Incorporating 101 – Everything You Need to Know Before IncorporatingSubmitted by JMB Financial Managers on December 27th, 2019
One of the most confusing obstacles you will face when running your own business is deciding whether or not to incorporate.
Luckily, my years of working with small business owners has left me with some knowledge and experience that I’m excited to share with you. Today I’m going to explore with you some of the advantages and disadvantages of corporations, but first let’s start with the basics.
What is a Corporation?
A corporation is a separate legal entity meaning it is treated as a legal person separate from its owners which provides them (the owners) an array of protections both legally and financially. A corporation can easily be created by filing articles of incorporation in your state, but I highly suggest seeking legal assistance to guide you through this process.
The most attractive aspect of a corporation, in most people’s opinion, is limited liability. Put simply, it means that shareholders can only lose as much as they invest in the corporation. During a lawsuit, a company cannot come after the shareholders, only the corporation, because it is treated as a separate legal entity.
Another great and unique quality of a corporation is perpetual existence, in other words, the lifespan of a corporation is indefinite. As a separate legal entity, a corporation carries on even if an original owner decides to leave. This automatically makes your company a “safer” investment than other less permanent business structures.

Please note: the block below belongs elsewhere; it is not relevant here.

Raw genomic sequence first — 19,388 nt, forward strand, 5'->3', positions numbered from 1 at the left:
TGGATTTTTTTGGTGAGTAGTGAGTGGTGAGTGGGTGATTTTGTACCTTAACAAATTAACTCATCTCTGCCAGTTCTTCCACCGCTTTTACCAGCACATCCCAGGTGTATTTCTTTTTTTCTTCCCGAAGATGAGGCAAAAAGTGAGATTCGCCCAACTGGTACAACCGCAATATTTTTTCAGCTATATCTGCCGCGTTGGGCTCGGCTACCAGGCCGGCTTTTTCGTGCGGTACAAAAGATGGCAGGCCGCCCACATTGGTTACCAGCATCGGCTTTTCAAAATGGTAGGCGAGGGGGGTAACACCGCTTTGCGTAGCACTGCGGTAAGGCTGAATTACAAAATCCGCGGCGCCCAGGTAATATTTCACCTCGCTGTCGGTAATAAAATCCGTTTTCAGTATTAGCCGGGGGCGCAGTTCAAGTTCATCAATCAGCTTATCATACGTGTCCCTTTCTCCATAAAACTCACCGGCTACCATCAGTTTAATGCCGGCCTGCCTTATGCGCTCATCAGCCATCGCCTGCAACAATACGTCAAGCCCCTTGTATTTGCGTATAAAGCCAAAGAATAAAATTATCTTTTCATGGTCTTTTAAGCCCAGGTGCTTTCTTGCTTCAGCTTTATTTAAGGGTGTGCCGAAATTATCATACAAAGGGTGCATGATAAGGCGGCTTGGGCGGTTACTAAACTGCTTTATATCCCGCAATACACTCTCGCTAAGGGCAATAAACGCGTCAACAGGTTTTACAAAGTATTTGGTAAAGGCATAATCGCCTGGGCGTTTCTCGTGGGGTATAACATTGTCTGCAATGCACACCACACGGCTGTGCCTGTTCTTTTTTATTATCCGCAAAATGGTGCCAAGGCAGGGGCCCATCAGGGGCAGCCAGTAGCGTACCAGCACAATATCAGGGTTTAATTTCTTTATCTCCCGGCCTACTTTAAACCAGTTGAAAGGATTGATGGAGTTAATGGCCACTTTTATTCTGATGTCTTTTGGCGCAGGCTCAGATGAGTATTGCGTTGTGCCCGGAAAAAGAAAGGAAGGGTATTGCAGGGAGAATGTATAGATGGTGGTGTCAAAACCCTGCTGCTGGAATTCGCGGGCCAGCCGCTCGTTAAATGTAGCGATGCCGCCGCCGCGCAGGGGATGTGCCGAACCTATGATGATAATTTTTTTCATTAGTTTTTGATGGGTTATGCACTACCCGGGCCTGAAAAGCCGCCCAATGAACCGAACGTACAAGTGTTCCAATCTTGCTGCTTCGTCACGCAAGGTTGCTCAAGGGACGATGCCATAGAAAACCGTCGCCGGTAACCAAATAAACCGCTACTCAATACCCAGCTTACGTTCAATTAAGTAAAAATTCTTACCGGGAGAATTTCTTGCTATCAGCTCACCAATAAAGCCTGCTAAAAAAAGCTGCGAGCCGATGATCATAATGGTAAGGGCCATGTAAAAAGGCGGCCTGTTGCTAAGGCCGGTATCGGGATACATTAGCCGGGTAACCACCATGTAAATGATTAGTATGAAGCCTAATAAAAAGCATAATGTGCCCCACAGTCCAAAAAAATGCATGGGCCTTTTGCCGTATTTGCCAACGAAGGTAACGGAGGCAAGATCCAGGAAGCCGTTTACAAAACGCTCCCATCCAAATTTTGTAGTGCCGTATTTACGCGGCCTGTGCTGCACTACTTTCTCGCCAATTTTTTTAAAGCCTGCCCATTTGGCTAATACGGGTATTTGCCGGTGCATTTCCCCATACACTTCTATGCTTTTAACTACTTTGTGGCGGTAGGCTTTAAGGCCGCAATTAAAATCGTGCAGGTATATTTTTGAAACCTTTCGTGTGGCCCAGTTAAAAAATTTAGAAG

Taxation of Corporations
I know I know, everyone’s least favorite subject, but it had to be covered! At this point, you’ve probably picked up on a trend – most of the perks of being incorporated stem from one thing – a corporation is a separate legal entity.
When it comes to taxes, this is not necessarily a perk. Being a corporation potentially opens up the door for double taxation. Double taxation is a tax on the corporation’s earnings as well as a tax paid by shareholders on dividends paid out by the corporation. This applies to businesses that become C-Corporations.
Fortunately, small business owners that meet the requirements can file as an S-Corporation or a Limited Liability Company instead of a C-Corporation and avoid paying corporate taxes altogether with income and deductions being passed through to the shareholders.
Learn More About Incorporating Today
As you can see, there are several types of corporations to choose from depending on the needs of your business. To learn more about your incorporating options download our free guide, Incorporating Options and Opportunities, here.
Of course, incorporating can have drawbacks as well, and we encourage you to speak with an attorney or a qualified business formation consultant before proceeding with incorporation. If you're interested in learning more about incorporating, please feel free to schedule a free consultation with us today.